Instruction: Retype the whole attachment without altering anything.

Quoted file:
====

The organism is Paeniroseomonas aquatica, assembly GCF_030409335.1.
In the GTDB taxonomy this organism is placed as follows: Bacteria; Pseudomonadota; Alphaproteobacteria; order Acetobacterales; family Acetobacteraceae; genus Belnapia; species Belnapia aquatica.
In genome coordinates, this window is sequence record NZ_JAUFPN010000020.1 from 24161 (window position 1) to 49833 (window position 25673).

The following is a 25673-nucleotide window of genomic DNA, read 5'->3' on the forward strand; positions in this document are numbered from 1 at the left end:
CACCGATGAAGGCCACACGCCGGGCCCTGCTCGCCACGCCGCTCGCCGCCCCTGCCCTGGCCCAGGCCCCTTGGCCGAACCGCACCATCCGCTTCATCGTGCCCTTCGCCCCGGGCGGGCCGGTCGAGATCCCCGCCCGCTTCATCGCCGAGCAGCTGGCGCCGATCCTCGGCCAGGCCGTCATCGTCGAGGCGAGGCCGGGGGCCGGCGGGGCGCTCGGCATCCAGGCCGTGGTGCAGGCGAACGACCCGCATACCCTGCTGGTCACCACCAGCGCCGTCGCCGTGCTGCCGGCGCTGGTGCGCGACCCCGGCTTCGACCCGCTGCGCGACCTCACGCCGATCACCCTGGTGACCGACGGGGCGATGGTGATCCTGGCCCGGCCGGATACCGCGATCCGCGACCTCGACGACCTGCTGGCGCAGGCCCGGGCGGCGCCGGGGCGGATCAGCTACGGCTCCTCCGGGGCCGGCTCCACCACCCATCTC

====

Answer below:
The organism is Paeniroseomonas aquatica, assembly GCF_030409335.1.
In the GTDB taxonomy this organism is placed as follows: Bacteria; Pseudomonadota; Alphaproteobacteria; order Acetobacterales; family Acetobacteraceae; genus Belnapia; species Belnapia aquatica.
In genome coordinates, this window is sequence record NZ_JAUFPN010000020.1 from 24161 (window position 1) to 49833 (window position 25673).

The following is a 25673-nucleotide window of genomic DNA, read 5'->3' on the forward strand; positions in this document are numbered from 1 at the left end:
CACCGATGAAGGCCACACGCCGGGCCCTGCTCGCCACGCCGCTCGCCGCCCCTGCCCTGGCCCAGGCCCCTTGGCCGAACCGCACCATCCGCTTCATCGTGCCCTTCGCCCCGGGCGGGCCGGTCGAGATCCCCGCCCGCTTCATCGCCGAGCAGCTGGCGCCGATCCTCGGCCAGGCCGTCATCGTCGAGGCGAGGCCGGGGGCCGGCGGGGCGCTCGGCATCCAGGCCGTGGTGCAGGCGAACGACCCGCATACCCTGCTGGTCACCACCAGCGCCGTCGCCGTGCTGCCGGCGCTGGTGCGCGACCCCGGCTTCGACCCGCTGCGCGACCTCACGCCGATCACCCTGGTGACCGACGGGGCGATGGTGATCCTGGCCCGGCCGGATACCGCGATCCGCGACCTCGACGACCTGCTGGCGCAGGCCCGGGCGGCGCCGGGGCGGATCAGCTACGGCTCCTCCGGGGCCGGCTCCACCACCCATCTC